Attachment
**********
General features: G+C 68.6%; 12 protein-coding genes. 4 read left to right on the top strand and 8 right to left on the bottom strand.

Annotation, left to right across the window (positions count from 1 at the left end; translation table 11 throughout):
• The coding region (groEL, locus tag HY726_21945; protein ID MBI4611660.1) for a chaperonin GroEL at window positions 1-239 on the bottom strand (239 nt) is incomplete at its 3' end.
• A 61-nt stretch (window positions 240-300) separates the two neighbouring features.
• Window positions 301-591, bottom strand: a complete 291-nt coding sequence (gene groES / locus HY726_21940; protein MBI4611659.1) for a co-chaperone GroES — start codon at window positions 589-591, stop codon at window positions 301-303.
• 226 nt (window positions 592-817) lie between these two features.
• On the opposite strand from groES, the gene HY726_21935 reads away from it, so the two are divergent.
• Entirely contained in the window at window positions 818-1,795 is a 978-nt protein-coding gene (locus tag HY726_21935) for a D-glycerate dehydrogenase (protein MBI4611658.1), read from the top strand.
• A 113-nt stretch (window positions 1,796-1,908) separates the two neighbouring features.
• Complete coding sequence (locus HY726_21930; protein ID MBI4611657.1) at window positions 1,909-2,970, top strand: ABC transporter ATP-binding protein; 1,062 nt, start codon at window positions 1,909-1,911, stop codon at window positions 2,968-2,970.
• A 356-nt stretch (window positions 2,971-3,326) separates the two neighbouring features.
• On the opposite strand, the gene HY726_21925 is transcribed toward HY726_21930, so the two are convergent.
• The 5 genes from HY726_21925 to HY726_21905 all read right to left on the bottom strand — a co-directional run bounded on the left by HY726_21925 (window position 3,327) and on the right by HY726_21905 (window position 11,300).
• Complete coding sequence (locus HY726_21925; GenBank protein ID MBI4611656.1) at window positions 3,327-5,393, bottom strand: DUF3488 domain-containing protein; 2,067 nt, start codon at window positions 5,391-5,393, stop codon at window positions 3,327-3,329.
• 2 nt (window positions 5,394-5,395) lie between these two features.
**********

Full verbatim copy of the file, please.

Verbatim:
General features: G+C 68.6%; 12 protein-coding genes. 4 read left to right on the top strand and 8 right to left on the bottom strand.

Annotation, left to right across the window (positions count from 1 at the left end; translation table 11 throughout):
• The coding region (groEL, locus tag HY726_21945; protein ID MBI4611660.1) for a chaperonin GroEL at window positions 1-239 on the bottom strand (239 nt) is incomplete at its 3' end.
• A 61-nt stretch (window positions 240-300) separates the two neighbouring features.
• Window positions 301-591, bottom strand: a complete 291-nt coding sequence (gene groES / locus HY726_21940; protein MBI4611659.1) for a co-chaperone GroES — start codon at window positions 589-591, stop codon at window positions 301-303.
• 226 nt (window positions 592-817) lie between these two features.
• On the opposite strand from groES, the gene HY726_21935 reads away from it, so the two are divergent.
• Entirely contained in the window at window positions 818-1,795 is a 978-nt protein-coding gene (locus tag HY726_21935) for a D-glycerate dehydrogenase (protein MBI4611658.1), read from the top strand.
• A 113-nt stretch (window positions 1,796-1,908) separates the two neighbouring features.
• Complete coding sequence (locus HY726_21930; protein ID MBI4611657.1) at window positions 1,909-2,970, top strand: ABC transporter ATP-binding protein; 1,062 nt, start codon at window positions 1,909-1,911, stop codon at window positions 2,968-2,970.
• A 356-nt stretch (window positions 2,971-3,326) separates the two neighbouring features.
• On the opposite strand, the gene HY726_21925 is transcribed toward HY726_21930, so the two are convergent.
• The 5 genes from HY726_21925 to HY726_21905 all read right to left on the bottom strand — a co-directional run bounded on the left by HY726_21925 (window position 3,327) and on the right by HY726_21905 (window position 11,300).
• Complete coding sequence (locus HY726_21925; GenBank protein ID MBI4611656.1) at window positions 3,327-5,393, bottom strand: DUF3488 domain-containing protein; 2,067 nt, start codon at window positions 5,391-5,393, stop codon at window positions 3,327-3,329.
• 2 nt (window positions 5,394-5,395) lie between these two features.